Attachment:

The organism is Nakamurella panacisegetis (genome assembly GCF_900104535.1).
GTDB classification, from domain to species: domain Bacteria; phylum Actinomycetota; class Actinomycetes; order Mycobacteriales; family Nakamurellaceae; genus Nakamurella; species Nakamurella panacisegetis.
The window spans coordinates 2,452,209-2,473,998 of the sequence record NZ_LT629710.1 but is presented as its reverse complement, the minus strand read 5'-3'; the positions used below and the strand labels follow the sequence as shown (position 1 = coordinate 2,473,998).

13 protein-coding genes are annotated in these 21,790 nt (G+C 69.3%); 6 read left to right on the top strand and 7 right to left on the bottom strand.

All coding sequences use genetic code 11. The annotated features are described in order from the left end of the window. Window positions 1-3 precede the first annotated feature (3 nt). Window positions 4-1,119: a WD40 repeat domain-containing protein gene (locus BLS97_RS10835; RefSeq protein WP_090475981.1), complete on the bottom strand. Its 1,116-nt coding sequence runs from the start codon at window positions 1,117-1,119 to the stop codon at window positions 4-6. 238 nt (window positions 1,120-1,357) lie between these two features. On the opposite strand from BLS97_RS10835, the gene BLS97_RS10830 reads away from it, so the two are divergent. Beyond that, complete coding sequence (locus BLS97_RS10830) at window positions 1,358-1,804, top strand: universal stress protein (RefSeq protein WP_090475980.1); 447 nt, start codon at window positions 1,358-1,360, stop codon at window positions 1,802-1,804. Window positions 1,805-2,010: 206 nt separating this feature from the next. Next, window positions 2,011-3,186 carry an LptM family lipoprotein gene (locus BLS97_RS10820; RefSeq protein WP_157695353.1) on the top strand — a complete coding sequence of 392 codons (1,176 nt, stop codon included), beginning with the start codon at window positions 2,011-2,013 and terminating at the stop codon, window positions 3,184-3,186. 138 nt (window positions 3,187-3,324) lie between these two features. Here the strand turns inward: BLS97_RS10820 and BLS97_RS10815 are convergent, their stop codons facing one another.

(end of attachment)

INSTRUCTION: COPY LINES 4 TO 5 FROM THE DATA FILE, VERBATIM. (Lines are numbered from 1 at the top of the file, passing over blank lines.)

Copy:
13 protein-coding genes are annotated in these 21,790 nt (G+C 69.3%); 6 read left to right on the top strand and 7 right to left on the bottom strand.

All coding sequences use genetic code 11. The annotated features are described in order from the left end of the window. Window positions 1-3 precede the first annotated feature (3 nt). Window positions 4-1,119: a WD40 repeat domain-containing protein gene (locus BLS97_RS10835; RefSeq protein WP_090475981.1), complete on the bottom strand. Its 1,116-nt coding sequence runs from the start codon at window positions 1,117-1,119 to the stop codon at window positions 4-6. 238 nt (window positions 1,120-1,357) lie between these two features. On the opposite strand from BLS97_RS10835, the gene BLS97_RS10830 reads away from it, so the two are divergent. Beyond that, complete coding sequence (locus BLS97_RS10830) at window positions 1,358-1,804, top strand: universal stress protein (RefSeq protein WP_090475980.1); 447 nt, start codon at window positions 1,358-1,360, stop codon at window positions 1,802-1,804. Window positions 1,805-2,010: 206 nt separating this feature from the next. Next, window positions 2,011-3,186 carry an LptM family lipoprotein gene (locus BLS97_RS10820; RefSeq protein WP_157695353.1) on the top strand — a complete coding sequence of 392 codons (1,176 nt, stop codon included), beginning with the start codon at window positions 2,011-2,013 and terminating at the stop codon, window positions 3,184-3,186. 138 nt (window positions 3,187-3,324) lie between these two features. Here the strand turns inward: BLS97_RS10820 and BLS97_RS10815 are convergent, their stop codons facing one another.